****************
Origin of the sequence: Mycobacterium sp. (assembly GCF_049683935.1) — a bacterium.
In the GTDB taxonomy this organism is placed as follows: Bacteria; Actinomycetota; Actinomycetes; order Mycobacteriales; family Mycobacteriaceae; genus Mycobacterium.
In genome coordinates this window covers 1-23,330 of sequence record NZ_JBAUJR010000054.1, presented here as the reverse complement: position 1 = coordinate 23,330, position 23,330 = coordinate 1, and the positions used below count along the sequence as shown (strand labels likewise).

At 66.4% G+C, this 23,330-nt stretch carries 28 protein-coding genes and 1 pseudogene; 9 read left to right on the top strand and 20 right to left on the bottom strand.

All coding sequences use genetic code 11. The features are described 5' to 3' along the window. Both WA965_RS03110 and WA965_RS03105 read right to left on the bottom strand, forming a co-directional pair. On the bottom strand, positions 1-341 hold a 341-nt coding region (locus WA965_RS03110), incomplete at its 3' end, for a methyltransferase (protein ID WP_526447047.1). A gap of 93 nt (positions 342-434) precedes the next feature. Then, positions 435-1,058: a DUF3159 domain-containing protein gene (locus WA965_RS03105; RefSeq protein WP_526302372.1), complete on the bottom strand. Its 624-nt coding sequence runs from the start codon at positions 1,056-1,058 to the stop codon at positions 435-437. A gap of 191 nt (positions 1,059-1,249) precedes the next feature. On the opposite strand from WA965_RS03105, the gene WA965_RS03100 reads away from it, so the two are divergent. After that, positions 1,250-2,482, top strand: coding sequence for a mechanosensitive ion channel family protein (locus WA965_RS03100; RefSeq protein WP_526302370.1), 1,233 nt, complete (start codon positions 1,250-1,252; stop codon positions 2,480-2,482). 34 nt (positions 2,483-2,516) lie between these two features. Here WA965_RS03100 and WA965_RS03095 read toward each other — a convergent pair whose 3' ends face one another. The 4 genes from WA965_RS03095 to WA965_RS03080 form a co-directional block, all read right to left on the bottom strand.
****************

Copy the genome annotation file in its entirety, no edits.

Origin of the sequence: Mycobacterium sp. (assembly GCF_049683935.1) — a bacterium.
In the GTDB taxonomy this organism is placed as follows: Bacteria; Actinomycetota; Actinomycetes; order Mycobacteriales; family Mycobacteriaceae; genus Mycobacterium.
In genome coordinates this window covers 1-23,330 of sequence record NZ_JBAUJR010000054.1, presented here as the reverse complement: position 1 = coordinate 23,330, position 23,330 = coordinate 1, and the positions used below count along the sequence as shown (strand labels likewise).

At 66.4% G+C, this 23,330-nt stretch carries 28 protein-coding genes and 1 pseudogene; 9 read left to right on the top strand and 20 right to left on the bottom strand.

All coding sequences use genetic code 11. The features are described 5' to 3' along the window. Both WA965_RS03110 and WA965_RS03105 read right to left on the bottom strand, forming a co-directional pair. On the bottom strand, positions 1-341 hold a 341-nt coding region (locus WA965_RS03110), incomplete at its 3' end, for a methyltransferase (protein ID WP_526447047.1). A gap of 93 nt (positions 342-434) precedes the next feature. Then, positions 435-1,058: a DUF3159 domain-containing protein gene (locus WA965_RS03105; RefSeq protein WP_526302372.1), complete on the bottom strand. Its 624-nt coding sequence runs from the start codon at positions 1,056-1,058 to the stop codon at positions 435-437. A gap of 191 nt (positions 1,059-1,249) precedes the next feature. On the opposite strand from WA965_RS03105, the gene WA965_RS03100 reads away from it, so the two are divergent. After that, positions 1,250-2,482, top strand: coding sequence for a mechanosensitive ion channel family protein (locus WA965_RS03100; RefSeq protein WP_526302370.1), 1,233 nt, complete (start codon positions 1,250-1,252; stop codon positions 2,480-2,482). 34 nt (positions 2,483-2,516) lie between these two features. Here WA965_RS03100 and WA965_RS03095 read toward each other — a convergent pair whose 3' ends face one another. The 4 genes from WA965_RS03095 to WA965_RS03080 form a co-directional block, all read right to left on the bottom strand.